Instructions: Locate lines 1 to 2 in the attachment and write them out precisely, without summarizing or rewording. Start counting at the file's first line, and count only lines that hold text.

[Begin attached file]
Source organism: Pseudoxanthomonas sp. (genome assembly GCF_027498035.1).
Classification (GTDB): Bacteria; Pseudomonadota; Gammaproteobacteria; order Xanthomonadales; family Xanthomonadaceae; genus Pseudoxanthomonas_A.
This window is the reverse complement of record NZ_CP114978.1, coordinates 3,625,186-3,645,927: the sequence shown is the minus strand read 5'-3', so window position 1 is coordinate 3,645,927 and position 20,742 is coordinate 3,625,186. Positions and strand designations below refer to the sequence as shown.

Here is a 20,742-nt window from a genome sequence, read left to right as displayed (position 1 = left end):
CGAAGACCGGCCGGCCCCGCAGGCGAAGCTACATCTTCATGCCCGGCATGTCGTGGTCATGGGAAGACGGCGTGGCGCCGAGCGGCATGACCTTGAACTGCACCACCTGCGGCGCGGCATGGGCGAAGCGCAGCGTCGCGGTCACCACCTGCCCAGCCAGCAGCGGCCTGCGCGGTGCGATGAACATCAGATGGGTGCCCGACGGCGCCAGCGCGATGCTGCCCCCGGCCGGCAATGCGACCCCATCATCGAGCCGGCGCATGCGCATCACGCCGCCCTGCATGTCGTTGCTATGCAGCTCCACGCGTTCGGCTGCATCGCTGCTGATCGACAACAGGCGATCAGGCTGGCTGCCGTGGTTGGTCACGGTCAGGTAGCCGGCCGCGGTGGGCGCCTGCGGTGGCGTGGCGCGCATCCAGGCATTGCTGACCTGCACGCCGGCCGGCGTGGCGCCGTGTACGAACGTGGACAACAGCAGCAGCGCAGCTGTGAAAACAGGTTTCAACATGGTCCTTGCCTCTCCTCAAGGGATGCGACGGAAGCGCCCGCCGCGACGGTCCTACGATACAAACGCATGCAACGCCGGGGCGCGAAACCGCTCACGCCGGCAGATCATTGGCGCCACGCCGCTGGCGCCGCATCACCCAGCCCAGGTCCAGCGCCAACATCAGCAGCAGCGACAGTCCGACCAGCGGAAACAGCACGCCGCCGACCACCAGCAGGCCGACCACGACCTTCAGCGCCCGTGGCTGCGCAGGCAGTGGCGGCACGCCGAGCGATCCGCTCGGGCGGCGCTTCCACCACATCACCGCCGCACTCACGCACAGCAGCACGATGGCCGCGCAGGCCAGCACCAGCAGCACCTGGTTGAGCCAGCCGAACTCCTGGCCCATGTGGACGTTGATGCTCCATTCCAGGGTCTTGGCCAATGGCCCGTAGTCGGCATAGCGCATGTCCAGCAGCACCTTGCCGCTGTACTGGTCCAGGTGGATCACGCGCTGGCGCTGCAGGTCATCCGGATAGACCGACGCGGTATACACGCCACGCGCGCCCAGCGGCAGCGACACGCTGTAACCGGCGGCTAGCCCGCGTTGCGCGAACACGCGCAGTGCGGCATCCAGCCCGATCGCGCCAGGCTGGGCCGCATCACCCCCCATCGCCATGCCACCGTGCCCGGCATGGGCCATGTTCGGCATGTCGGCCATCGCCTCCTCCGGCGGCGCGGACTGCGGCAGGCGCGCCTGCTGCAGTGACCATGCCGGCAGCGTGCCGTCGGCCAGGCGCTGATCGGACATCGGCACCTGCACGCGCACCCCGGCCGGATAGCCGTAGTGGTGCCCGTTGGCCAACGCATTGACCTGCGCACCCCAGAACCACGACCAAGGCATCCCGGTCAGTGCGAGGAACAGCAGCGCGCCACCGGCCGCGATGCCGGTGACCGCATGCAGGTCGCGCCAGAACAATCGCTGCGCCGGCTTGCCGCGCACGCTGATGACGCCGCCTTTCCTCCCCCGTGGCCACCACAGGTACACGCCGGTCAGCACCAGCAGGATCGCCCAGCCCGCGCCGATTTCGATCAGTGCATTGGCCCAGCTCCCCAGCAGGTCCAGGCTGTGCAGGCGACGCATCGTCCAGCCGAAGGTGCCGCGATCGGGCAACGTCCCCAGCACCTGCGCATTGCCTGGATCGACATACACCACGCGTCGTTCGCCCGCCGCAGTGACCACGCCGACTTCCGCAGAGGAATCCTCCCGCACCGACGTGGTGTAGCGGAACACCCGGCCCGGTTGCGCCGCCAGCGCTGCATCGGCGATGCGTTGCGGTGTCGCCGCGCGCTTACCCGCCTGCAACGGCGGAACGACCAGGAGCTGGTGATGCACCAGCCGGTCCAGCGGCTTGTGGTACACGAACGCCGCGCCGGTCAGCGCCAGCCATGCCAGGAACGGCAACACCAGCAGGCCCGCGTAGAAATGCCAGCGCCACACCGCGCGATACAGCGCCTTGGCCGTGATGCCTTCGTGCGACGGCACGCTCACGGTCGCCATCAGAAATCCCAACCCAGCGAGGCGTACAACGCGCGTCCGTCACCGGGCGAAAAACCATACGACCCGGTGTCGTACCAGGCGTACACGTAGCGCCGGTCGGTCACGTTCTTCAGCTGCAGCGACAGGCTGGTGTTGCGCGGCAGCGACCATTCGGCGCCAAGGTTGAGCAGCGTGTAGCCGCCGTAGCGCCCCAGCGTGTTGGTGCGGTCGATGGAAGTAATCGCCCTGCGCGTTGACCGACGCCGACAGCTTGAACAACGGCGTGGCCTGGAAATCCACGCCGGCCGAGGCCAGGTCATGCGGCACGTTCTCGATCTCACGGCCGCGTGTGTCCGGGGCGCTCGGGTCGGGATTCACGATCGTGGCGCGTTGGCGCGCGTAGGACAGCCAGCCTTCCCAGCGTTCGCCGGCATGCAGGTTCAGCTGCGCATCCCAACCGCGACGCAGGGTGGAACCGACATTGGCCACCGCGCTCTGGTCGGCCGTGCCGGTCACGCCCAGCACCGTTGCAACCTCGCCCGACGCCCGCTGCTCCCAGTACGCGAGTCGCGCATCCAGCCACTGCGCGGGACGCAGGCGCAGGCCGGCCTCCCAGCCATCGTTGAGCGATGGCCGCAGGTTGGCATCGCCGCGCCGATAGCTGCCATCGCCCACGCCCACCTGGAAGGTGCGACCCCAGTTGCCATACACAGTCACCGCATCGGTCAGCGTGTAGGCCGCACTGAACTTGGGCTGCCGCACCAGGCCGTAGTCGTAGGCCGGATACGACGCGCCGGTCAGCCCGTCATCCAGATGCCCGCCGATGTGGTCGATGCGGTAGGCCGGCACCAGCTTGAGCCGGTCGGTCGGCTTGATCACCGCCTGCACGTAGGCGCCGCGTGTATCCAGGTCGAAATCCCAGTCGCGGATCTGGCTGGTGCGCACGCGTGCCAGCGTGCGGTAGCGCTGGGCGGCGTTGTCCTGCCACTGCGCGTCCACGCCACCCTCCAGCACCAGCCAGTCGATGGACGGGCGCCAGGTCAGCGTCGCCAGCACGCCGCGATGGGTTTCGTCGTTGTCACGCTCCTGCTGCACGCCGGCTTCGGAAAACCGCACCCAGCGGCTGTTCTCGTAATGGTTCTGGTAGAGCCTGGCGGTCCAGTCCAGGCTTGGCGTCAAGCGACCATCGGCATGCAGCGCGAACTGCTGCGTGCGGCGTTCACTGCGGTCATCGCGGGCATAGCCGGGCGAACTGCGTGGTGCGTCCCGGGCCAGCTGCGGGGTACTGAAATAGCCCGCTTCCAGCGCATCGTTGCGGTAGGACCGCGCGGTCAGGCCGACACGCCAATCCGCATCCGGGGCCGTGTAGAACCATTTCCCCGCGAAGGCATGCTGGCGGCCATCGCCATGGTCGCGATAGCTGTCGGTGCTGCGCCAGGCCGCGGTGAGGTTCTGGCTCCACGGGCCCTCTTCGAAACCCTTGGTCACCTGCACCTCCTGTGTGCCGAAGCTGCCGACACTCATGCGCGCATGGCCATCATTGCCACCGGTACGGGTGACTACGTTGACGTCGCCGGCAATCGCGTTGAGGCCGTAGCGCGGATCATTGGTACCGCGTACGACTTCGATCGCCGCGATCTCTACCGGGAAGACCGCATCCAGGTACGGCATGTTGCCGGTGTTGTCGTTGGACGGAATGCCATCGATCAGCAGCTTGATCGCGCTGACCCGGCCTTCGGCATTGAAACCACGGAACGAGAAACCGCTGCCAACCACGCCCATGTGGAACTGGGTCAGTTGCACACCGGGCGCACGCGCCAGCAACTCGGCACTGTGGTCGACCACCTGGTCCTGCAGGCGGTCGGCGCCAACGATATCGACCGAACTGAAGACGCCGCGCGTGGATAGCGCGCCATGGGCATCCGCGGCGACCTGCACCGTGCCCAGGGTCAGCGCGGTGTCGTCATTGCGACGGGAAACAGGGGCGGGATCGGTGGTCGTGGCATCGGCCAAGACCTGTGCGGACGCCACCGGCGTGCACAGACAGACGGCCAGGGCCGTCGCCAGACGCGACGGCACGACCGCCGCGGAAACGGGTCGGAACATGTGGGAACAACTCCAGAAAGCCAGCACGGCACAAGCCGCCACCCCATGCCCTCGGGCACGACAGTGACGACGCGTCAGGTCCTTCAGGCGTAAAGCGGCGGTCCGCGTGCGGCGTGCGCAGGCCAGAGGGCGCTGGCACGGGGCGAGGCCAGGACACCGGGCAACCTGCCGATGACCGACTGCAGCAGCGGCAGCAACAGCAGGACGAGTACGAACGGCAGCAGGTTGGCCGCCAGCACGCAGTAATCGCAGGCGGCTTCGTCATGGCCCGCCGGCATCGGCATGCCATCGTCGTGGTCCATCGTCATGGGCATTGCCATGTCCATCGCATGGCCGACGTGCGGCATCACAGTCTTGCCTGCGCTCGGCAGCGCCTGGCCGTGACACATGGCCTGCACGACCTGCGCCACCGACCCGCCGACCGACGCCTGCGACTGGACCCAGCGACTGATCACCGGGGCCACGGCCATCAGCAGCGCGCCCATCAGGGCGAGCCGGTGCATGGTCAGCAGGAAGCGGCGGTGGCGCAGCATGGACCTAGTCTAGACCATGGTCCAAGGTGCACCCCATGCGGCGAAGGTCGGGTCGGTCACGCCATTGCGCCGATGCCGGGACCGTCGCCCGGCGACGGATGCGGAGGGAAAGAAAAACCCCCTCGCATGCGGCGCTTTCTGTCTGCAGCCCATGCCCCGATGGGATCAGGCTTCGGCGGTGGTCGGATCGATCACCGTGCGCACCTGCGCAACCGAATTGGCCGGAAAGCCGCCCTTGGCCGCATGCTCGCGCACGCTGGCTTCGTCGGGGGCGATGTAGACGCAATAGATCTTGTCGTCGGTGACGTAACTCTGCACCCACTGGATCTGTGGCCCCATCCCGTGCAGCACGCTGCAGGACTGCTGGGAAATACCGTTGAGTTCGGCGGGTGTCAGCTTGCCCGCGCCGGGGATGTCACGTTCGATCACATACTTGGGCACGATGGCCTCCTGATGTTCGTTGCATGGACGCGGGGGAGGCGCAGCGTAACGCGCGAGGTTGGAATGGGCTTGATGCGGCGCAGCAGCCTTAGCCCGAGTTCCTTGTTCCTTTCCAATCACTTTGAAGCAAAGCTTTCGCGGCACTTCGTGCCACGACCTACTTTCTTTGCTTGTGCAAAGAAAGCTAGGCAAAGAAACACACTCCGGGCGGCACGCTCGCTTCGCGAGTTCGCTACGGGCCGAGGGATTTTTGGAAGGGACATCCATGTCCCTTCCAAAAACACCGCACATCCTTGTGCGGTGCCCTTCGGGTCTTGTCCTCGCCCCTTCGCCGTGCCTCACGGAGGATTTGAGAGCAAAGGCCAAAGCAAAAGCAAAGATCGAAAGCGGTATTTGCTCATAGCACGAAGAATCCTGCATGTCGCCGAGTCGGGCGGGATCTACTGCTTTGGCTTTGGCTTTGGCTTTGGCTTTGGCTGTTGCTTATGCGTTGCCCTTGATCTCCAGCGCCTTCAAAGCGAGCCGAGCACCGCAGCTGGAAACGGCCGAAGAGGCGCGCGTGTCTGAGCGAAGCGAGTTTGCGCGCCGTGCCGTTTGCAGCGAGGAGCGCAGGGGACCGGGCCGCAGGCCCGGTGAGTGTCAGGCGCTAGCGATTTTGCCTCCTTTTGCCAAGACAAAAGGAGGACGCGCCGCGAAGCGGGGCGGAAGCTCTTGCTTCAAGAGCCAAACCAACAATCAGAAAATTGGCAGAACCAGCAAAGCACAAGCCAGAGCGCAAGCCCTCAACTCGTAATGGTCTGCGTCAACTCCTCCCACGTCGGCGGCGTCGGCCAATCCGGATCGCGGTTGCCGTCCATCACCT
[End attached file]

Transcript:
Source organism: Pseudoxanthomonas sp. (genome assembly GCF_027498035.1).
Classification (GTDB): Bacteria; Pseudomonadota; Gammaproteobacteria; order Xanthomonadales; family Xanthomonadaceae; genus Pseudoxanthomonas_A.